In January 1953, near the end of the first semester of Ron’s sophomore year, the CDGA had requested a copy of his transcripts. Because his grade point average was still fine, 3.178 by my calculations, CDGA representatives may have taken note of the fact that he’d dropped below full-time status. Or perhaps it was just a routine inquiry, though there didn’t seem to be a request during his freshman year. News articles indicate that Morrison was diligent in keeping track of how the scholarship recipients were doing academically.
I don’t know why Ron prioritized keeping his GPA above 3.0 over carrying a full course load, despite the implications. He may have reasoned that if he were to lose his scholarship, he’d have no way to continue his studies at Miami. Perhaps he figured that, whether he had a lower GPA with a full course load or a higher GPA with a lower course load, he was destined for the military either way. He might as well go out with more impressive marks.
If Ron were going to be drafted, would that have constituted a crisis for him? If he wanted to get his degree and start making money ASAP, it would have been a setback. But his deferment was just that—a postponement, a delay. The man I spoke with who also had a college deferment said that, as soon as he graduated, he received notices asking him if he was enlisting in the armed forces or waiting to be drafted. (Enlistment was viewed more favorably because you could choose which branch of the military you signed on with and what your role might be.) Either way, he was expected to serve. And it wasn’t as if Ron was opposed to serving in the military. He’d applied for the Naval ROTC at one point, but was turned down because he’d failed the physical.
Maybe there was something else that was causing Ron so much angst—something that might better explain his sudden impulse to consult the Bible, which doesn’t seem to be the typical response to being drafted. Perhaps it had something to do with why he was having trouble keeping up with his classes to begin with.
I want to address one question that has been raised by a couple people in emails. That (very astute) question is: if Ron failed his physical for the NROTC, why would he be nervous about losing his deferment and being drafted by the Army?
I need to apologize because I now realize that I never delved fully enough into the question of WHY Ron probably failed his NROTC physical. The family has mentioned his having a cast in his eye, which is entirely possible. But my thinking is that it also had to do with Ron’s eyesight in general. Ron did not wear glasses. In Ron’s student records, he said his right eye was 40/20; however, it was likely 20/40 since the first number should always be the test standard of 20 feet. What this means is that his right eye would be able to read from 20 feet what people with so-called normal vision could read from 40 feet away. Ron said his left eye was 20/13, which means that he could read at 13 feet what normal-vision people could read at 20 feet. Perhaps Ron’s better left eye helped compensate for the right eye, which is why Ron didn’t wear glasses? I don’t know that answer. Here’s a link to Ron’s student records: https://ronaldtammen.com/wp-content/uploads/2018/04/rons-student-records.pdf.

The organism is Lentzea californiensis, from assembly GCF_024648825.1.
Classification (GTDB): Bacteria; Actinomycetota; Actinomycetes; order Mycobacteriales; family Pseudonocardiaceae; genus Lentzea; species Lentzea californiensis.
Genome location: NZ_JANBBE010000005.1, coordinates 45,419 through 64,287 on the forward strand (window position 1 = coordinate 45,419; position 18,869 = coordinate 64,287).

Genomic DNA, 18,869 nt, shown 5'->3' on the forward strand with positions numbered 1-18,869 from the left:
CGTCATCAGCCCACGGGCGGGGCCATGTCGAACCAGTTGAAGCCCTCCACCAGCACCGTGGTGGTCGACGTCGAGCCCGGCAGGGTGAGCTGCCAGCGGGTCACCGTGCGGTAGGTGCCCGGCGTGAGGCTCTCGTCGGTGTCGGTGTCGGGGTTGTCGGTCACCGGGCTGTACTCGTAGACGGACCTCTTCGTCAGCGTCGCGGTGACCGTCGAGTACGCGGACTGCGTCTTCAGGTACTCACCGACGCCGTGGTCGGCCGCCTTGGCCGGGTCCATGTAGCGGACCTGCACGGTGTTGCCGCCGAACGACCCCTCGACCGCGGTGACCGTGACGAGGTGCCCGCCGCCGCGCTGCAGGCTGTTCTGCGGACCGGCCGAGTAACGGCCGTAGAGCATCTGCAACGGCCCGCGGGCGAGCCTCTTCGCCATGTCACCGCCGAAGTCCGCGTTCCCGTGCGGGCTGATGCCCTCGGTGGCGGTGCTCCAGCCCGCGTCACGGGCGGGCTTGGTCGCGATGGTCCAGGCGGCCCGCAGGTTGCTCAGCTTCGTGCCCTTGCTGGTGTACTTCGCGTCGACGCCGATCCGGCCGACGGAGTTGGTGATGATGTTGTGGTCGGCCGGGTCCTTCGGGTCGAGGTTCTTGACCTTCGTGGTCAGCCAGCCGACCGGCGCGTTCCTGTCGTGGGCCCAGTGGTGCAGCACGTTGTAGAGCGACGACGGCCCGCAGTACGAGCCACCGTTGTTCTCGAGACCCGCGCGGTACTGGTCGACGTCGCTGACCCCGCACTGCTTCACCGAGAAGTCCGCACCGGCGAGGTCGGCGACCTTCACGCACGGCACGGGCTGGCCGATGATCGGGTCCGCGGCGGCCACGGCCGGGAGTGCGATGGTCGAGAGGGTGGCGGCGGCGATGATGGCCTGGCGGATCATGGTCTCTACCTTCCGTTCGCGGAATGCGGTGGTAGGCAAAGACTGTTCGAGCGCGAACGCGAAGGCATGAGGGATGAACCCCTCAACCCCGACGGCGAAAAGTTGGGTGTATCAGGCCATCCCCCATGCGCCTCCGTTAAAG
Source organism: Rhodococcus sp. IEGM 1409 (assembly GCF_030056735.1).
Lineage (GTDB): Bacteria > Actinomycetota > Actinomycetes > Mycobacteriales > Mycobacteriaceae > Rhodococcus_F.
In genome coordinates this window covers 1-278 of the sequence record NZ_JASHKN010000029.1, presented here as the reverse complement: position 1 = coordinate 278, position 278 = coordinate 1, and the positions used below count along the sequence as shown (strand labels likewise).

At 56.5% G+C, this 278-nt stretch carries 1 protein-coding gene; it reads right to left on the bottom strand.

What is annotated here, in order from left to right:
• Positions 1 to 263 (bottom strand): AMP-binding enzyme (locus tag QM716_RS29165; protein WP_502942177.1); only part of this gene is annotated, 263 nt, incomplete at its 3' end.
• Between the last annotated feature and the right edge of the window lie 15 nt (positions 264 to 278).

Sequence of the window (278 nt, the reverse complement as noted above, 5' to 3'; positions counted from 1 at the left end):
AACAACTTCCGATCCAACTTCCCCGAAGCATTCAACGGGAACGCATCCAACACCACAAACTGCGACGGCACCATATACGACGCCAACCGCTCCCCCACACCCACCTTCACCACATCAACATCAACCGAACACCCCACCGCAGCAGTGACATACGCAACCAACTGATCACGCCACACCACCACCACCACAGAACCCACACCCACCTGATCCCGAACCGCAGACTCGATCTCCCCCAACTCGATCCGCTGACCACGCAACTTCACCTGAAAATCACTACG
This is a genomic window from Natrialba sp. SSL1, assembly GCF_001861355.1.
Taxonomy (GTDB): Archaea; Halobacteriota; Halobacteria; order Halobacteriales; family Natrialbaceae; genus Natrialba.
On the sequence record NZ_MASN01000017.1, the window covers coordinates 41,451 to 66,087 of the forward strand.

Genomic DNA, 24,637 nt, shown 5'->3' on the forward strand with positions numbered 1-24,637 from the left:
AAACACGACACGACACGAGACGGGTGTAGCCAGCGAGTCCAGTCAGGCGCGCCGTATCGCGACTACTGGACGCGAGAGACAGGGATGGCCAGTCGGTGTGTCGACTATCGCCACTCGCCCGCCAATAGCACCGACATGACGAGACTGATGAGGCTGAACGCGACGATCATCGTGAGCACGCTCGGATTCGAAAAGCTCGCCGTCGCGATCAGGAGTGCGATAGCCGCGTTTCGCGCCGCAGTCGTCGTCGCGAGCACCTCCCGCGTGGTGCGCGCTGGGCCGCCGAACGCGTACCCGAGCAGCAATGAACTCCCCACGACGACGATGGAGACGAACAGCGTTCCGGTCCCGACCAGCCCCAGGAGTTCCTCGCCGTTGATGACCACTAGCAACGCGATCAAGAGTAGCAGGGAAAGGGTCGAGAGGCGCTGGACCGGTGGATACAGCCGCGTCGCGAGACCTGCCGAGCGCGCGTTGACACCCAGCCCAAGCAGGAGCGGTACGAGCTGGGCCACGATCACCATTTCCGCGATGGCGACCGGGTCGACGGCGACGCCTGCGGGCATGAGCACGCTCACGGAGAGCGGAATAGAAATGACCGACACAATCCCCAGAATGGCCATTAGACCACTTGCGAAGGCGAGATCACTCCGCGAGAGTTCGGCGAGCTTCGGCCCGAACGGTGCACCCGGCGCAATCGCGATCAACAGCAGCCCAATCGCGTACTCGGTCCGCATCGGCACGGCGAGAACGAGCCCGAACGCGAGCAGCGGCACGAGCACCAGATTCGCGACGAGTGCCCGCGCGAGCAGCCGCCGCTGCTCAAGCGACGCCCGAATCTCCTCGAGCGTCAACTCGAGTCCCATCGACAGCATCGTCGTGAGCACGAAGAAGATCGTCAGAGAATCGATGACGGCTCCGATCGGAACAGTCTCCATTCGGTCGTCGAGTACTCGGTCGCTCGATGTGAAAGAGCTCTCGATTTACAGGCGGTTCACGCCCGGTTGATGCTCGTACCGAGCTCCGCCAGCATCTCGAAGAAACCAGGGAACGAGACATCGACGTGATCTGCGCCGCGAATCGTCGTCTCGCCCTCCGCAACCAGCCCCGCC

NROTC specs appeared to have been stricter than those for an Army draftee. According to a 1948 pamphlet on the Naval College Training Program, the NROTC physical standards were the same as those for the Naval Academy. The NROTC insisted upon uncorrected 20/20 vision, meaning normal visual acuity without the help of eyeglasses. That standard alone would have probably disqualified Ron then and there due to his right eye.
In comparison, a document for the Army’s Office of Medical History shows that the specs for visual acuity were as follows in the 1940s:
“In 1940 minimum visual acuity for general service was set at 20/100 in each eye without glasses, if correctable to 20/40 bilaterally. This was the second most important cause for rejection, and these requirements were progressively lowered. The lowest visual acuity requirements were reached in April 1944, when 20/200 in each eye, or 20/100 in one eye and 20/400 in the second eye (if correctable to 20/40 in each eye, 20/30 in the right and 20/70 in the left, or 20/20 in the right and 20/400 in the left), was sufficient for general service. The registrant did not have to supply the corrective glasses himself; the Army furnished more than 2 million pairs of glasses.” https://history.amedd.army.mil/booksdocs/wwii/PrsnlHlthMsrs/chapter1.htm
There is no document to consult to tell us why Ron failed his NROTC physical. But, at least in the 1940s, Ron’s 20/40 visual acuity was not good enough for the NROTC while it would have been fine for the Army. But that’s just for the 1940s–I need more data for the 1950s, and will certainly be looking into it further. If anyone has additional thoughts to share on this, please let me know.